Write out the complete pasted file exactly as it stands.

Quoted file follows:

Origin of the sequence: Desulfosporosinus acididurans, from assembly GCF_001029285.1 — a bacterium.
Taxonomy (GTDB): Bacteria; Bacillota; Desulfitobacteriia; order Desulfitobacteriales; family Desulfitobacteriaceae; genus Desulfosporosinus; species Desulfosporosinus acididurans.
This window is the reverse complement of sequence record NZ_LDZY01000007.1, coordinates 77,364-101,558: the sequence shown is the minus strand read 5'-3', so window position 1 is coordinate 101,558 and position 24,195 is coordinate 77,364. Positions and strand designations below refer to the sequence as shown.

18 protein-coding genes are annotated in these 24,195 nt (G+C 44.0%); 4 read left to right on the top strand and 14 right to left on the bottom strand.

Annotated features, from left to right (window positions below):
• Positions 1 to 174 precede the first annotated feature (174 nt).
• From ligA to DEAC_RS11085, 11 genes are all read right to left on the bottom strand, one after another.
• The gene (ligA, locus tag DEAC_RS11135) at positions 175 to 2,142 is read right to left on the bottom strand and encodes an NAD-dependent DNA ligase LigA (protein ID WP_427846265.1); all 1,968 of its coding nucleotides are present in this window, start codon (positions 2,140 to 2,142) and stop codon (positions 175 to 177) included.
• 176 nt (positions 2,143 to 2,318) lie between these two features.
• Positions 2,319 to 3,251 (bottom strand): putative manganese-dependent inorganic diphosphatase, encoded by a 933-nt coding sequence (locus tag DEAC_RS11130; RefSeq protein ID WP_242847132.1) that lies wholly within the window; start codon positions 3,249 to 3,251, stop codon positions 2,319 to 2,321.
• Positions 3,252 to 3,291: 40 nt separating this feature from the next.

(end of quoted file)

Origin of the sequence: Desulfosporosinus acididurans, from assembly GCF_001029285.1 — a bacterium.
Taxonomy (GTDB): Bacteria; Bacillota; Desulfitobacteriia; order Desulfitobacteriales; family Desulfitobacteriaceae; genus Desulfosporosinus; species Desulfosporosinus acididurans.
This window is the reverse complement of sequence record NZ_LDZY01000007.1, coordinates 77,364-101,558: the sequence shown is the minus strand read 5'-3', so window position 1 is coordinate 101,558 and position 24,195 is coordinate 77,364. Positions and strand designations below refer to the sequence as shown.

18 protein-coding genes are annotated in these 24,195 nt (G+C 44.0%); 4 read left to right on the top strand and 14 right to left on the bottom strand.

Annotated features, from left to right (window positions below):
• Positions 1 to 174 precede the first annotated feature (174 nt).
• From ligA to DEAC_RS11085, 11 genes are all read right to left on the bottom strand, one after another.
• The gene (ligA, locus tag DEAC_RS11135) at positions 175 to 2,142 is read right to left on the bottom strand and encodes an NAD-dependent DNA ligase LigA (protein ID WP_427846265.1); all 1,968 of its coding nucleotides are present in this window, start codon (positions 2,140 to 2,142) and stop codon (positions 175 to 177) included.
• 176 nt (positions 2,143 to 2,318) lie between these two features.
• Positions 2,319 to 3,251 (bottom strand): putative manganese-dependent inorganic diphosphatase, encoded by a 933-nt coding sequence (locus tag DEAC_RS11130; RefSeq protein ID WP_242847132.1) that lies wholly within the window; start codon positions 3,249 to 3,251, stop codon positions 2,319 to 2,321.
• Positions 3,252 to 3,291: 40 nt separating this feature from the next.